Some more riding brought me up to the top, and then a most enjoyable downhill was had.



After the mandatory push up the Fortune Creek Rd., and seeing how some bozzos drove their 4×4’s across the alpine meadow, another fun downhill singletrack was had: down the Boulder de Roux. It gets a bit techy in places, and a couple motocross guys were weighing their options half-ways down. I suggested they turn around and go down the de Roux trail on the west side, since that’s a really fun trails as well and brings them back to their truck. I hope they did, as there was a big tree down across the trail that they would have had to saw out.20180812_114052_small.jpg

After a long lunch break at the campground at the bottom, it was time to see what the Iron Peak trail would dish out this time. Basically, 95% pushing the 2000 ft. up. Just like last year. I can’t believe that 2 years ago I rode most of it. Maybe with fresh legs and cool autumn air its doable? Maybe I didn’t realize how much I hiked the first time? Hikers were encouraging me on my push-fest; but I could hardly breath fast enough to say ‘hi’. Flatlander.

But, then there’s the top. Another snack break needed to be had.


Not even 10 meters down, flowers made it all the more prettier.


I wish there were more trails at this elevation.

The way down the Beverly Turnpike trail seemed much more rocky than I remembered it from past years, and had me get off a couple times at the lava field. The valley is big.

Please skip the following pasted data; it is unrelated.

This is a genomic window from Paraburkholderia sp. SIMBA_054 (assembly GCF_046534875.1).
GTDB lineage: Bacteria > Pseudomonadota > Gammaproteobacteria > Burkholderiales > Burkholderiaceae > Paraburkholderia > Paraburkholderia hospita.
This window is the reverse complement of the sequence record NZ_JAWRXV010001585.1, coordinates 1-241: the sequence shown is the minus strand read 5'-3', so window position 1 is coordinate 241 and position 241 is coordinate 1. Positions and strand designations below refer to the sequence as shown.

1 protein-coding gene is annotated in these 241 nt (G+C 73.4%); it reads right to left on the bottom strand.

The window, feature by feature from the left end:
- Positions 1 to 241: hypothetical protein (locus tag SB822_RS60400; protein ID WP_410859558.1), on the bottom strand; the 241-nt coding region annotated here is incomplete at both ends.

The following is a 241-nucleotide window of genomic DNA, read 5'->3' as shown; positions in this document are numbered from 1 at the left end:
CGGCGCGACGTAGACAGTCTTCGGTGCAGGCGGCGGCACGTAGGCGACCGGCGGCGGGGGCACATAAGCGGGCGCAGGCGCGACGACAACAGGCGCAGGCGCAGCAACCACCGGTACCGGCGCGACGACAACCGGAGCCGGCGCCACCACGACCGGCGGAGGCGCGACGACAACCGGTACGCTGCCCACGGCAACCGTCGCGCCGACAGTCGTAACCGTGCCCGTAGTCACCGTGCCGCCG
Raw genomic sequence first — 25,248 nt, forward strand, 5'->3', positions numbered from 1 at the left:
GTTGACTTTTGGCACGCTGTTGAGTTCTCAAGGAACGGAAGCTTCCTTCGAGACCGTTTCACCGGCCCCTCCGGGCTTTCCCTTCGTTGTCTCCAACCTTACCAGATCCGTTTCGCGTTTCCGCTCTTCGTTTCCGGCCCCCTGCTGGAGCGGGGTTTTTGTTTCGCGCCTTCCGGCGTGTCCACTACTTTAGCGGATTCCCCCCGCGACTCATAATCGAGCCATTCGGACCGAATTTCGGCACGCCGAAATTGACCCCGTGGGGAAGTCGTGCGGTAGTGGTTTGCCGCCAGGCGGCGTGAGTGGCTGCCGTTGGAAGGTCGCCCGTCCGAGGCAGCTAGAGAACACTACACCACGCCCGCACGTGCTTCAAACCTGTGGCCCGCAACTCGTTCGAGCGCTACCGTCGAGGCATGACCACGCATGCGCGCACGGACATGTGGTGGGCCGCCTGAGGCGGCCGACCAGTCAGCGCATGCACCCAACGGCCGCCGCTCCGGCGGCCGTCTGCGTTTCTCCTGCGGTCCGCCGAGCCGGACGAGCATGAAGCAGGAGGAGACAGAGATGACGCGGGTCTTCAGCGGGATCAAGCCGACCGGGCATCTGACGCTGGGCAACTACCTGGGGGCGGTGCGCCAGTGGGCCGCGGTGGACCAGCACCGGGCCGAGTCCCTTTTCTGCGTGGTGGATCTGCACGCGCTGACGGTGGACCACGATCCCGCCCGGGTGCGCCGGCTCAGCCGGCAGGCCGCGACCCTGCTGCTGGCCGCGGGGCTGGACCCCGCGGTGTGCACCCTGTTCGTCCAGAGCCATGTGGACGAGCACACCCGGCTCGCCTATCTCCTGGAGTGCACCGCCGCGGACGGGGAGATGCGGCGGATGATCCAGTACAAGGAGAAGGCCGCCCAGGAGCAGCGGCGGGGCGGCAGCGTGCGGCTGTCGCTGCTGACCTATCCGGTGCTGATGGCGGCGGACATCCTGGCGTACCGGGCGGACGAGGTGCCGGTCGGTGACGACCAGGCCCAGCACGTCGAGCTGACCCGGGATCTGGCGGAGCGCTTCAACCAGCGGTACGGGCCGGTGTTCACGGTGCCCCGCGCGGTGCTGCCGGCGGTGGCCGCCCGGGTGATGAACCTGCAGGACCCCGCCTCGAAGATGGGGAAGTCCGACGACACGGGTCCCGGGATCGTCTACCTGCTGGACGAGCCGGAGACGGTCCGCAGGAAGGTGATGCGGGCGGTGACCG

I had no expectations of riding anything going up the Bean Creek trail, and so it was. It’s a nice hike actually. I enjoyed some cool water at the meadow.



The final push is always hard, but it’s exciting to see more and more of Mt. Stuart.


Reaching the pass, I got to listen to 2 hikers having some loud argument on Earl Peak. Geez, after pushing for hours I don’t want to put up with that. Just take the mandatory picture “I was here”, and get rolling again.



This time I headed up Standup Creek trail, instead of going all the way down. Though the push was a bit longer than I remembered, it was much much better than bushwacking down Standup Creek trail. And then there are certainly good views over Stafford Creek and Navajo Peak.



At the intersection with Stafford Creek, I was feeling not too bad, so decided to head up, instead of going down. However, after 15 minutes I had enough of more hike-a-bike up a rocky trail and turned around. Some fresh water and snacks revived me back at the intersection, and gave me the needed energy to enjoy the Stafford creek downhill stretch.